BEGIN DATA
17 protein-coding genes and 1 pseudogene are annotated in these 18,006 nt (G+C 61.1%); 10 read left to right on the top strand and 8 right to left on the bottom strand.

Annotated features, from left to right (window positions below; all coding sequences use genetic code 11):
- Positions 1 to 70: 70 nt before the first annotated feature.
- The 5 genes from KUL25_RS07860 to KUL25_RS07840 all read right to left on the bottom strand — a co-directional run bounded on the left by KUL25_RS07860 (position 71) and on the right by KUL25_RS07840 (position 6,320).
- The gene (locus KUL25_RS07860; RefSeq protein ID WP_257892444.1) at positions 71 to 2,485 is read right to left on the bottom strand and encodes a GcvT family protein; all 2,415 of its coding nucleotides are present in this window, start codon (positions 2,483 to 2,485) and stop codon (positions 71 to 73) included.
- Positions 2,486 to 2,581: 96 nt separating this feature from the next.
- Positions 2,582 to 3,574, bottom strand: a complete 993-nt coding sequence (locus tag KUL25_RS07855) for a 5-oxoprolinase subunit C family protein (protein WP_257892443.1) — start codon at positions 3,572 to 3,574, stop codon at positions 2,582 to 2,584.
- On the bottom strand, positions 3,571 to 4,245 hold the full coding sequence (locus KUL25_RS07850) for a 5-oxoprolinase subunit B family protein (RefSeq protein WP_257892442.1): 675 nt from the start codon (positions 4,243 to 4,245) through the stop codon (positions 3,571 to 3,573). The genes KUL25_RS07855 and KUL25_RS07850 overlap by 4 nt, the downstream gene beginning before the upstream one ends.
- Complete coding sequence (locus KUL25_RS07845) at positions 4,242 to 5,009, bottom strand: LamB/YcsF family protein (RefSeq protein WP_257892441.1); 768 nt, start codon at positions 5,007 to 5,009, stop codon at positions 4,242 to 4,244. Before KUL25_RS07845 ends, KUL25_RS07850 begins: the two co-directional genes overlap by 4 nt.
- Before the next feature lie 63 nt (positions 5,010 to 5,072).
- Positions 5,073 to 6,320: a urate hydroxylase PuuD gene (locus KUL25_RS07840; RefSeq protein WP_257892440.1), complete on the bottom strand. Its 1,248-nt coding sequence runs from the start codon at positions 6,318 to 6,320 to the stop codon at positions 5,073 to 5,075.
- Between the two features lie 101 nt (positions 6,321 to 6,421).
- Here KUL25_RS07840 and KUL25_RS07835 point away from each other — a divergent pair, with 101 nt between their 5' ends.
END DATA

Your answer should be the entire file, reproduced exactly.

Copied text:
17 protein-coding genes and 1 pseudogene are annotated in these 18,006 nt (G+C 61.1%); 10 read left to right on the top strand and 8 right to left on the bottom strand.

Annotated features, from left to right (window positions below; all coding sequences use genetic code 11):
- Positions 1 to 70: 70 nt before the first annotated feature.
- The 5 genes from KUL25_RS07860 to KUL25_RS07840 all read right to left on the bottom strand — a co-directional run bounded on the left by KUL25_RS07860 (position 71) and on the right by KUL25_RS07840 (position 6,320).
- The gene (locus KUL25_RS07860; RefSeq protein ID WP_257892444.1) at positions 71 to 2,485 is read right to left on the bottom strand and encodes a GcvT family protein; all 2,415 of its coding nucleotides are present in this window, start codon (positions 2,483 to 2,485) and stop codon (positions 71 to 73) included.
- Positions 2,486 to 2,581: 96 nt separating this feature from the next.
- Positions 2,582 to 3,574, bottom strand: a complete 993-nt coding sequence (locus tag KUL25_RS07855) for a 5-oxoprolinase subunit C family protein (protein WP_257892443.1) — start codon at positions 3,572 to 3,574, stop codon at positions 2,582 to 2,584.
- On the bottom strand, positions 3,571 to 4,245 hold the full coding sequence (locus KUL25_RS07850) for a 5-oxoprolinase subunit B family protein (RefSeq protein WP_257892442.1): 675 nt from the start codon (positions 4,243 to 4,245) through the stop codon (positions 3,571 to 3,573). The genes KUL25_RS07855 and KUL25_RS07850 overlap by 4 nt, the downstream gene beginning before the upstream one ends.
- Complete coding sequence (locus KUL25_RS07845) at positions 4,242 to 5,009, bottom strand: LamB/YcsF family protein (RefSeq protein WP_257892441.1); 768 nt, start codon at positions 5,007 to 5,009, stop codon at positions 4,242 to 4,244. Before KUL25_RS07845 ends, KUL25_RS07850 begins: the two co-directional genes overlap by 4 nt.
- Before the next feature lie 63 nt (positions 5,010 to 5,072).
- Positions 5,073 to 6,320: a urate hydroxylase PuuD gene (locus KUL25_RS07840; RefSeq protein WP_257892440.1), complete on the bottom strand. Its 1,248-nt coding sequence runs from the start codon at positions 6,318 to 6,320 to the stop codon at positions 5,073 to 5,075.
- Between the two features lie 101 nt (positions 6,321 to 6,421).
- Here KUL25_RS07840 and KUL25_RS07835 point away from each other — a divergent pair, with 101 nt between their 5' ends.